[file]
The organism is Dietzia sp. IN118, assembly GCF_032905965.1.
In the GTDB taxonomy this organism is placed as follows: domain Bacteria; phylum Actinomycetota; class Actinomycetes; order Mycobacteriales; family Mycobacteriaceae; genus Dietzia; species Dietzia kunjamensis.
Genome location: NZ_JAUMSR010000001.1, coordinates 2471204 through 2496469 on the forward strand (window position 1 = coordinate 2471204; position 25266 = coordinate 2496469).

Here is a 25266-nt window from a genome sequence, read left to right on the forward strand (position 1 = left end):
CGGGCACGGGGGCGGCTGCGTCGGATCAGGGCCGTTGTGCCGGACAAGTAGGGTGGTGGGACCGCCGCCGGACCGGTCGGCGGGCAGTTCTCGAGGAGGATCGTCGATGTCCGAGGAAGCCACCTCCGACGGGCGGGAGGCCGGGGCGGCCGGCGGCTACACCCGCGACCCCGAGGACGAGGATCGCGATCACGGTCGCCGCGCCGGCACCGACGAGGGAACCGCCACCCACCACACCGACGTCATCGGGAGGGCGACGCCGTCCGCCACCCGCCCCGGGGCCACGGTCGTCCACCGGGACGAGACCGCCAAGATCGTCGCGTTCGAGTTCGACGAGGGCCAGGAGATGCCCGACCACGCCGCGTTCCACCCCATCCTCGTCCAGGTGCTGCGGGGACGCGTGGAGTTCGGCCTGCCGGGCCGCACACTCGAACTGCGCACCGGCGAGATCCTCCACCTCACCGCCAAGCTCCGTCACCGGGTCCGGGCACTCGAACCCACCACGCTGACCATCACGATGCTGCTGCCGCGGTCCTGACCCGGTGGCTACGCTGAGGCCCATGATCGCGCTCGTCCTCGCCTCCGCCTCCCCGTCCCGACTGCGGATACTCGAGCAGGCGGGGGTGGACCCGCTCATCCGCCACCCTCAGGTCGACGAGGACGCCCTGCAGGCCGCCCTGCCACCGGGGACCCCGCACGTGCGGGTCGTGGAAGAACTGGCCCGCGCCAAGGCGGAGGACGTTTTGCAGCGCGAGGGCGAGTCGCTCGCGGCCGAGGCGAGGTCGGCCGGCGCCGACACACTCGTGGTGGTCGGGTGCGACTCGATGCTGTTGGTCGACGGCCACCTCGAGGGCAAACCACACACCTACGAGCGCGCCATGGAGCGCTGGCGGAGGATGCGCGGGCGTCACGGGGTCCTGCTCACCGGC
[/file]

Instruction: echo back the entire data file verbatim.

The organism is Dietzia sp. IN118, assembly GCF_032905965.1.
In the GTDB taxonomy this organism is placed as follows: domain Bacteria; phylum Actinomycetota; class Actinomycetes; order Mycobacteriales; family Mycobacteriaceae; genus Dietzia; species Dietzia kunjamensis.
Genome location: NZ_JAUMSR010000001.1, coordinates 2471204 through 2496469 on the forward strand (window position 1 = coordinate 2471204; position 25266 = coordinate 2496469).

Here is a 25266-nt window from a genome sequence, read left to right on the forward strand (position 1 = left end):
CGGGCACGGGGGCGGCTGCGTCGGATCAGGGCCGTTGTGCCGGACAAGTAGGGTGGTGGGACCGCCGCCGGACCGGTCGGCGGGCAGTTCTCGAGGAGGATCGTCGATGTCCGAGGAAGCCACCTCCGACGGGCGGGAGGCCGGGGCGGCCGGCGGCTACACCCGCGACCCCGAGGACGAGGATCGCGATCACGGTCGCCGCGCCGGCACCGACGAGGGAACCGCCACCCACCACACCGACGTCATCGGGAGGGCGACGCCGTCCGCCACCCGCCCCGGGGCCACGGTCGTCCACCGGGACGAGACCGCCAAGATCGTCGCGTTCGAGTTCGACGAGGGCCAGGAGATGCCCGACCACGCCGCGTTCCACCCCATCCTCGTCCAGGTGCTGCGGGGACGCGTGGAGTTCGGCCTGCCGGGCCGCACACTCGAACTGCGCACCGGCGAGATCCTCCACCTCACCGCCAAGCTCCGTCACCGGGTCCGGGCACTCGAACCCACCACGCTGACCATCACGATGCTGCTGCCGCGGTCCTGACCCGGTGGCTACGCTGAGGCCCATGATCGCGCTCGTCCTCGCCTCCGCCTCCCCGTCCCGACTGCGGATACTCGAGCAGGCGGGGGTGGACCCGCTCATCCGCCACCCTCAGGTCGACGAGGACGCCCTGCAGGCCGCCCTGCCACCGGGGACCCCGCACGTGCGGGTCGTGGAAGAACTGGCCCGCGCCAAGGCGGAGGACGTTTTGCAGCGCGAGGGCGAGTCGCTCGCGGCCGAGGCGAGGTCGGCCGGCGCCGACACACTCGTGGTGGTCGGGTGCGACTCGATGCTGTTGGTCGACGGCCACCTCGAGGGCAAACCACACACCTACGAGCGCGCCATGGAGCGCTGGCGGAGGATGCGCGGGCGTCACGGGGTCCTGCTCACCGGC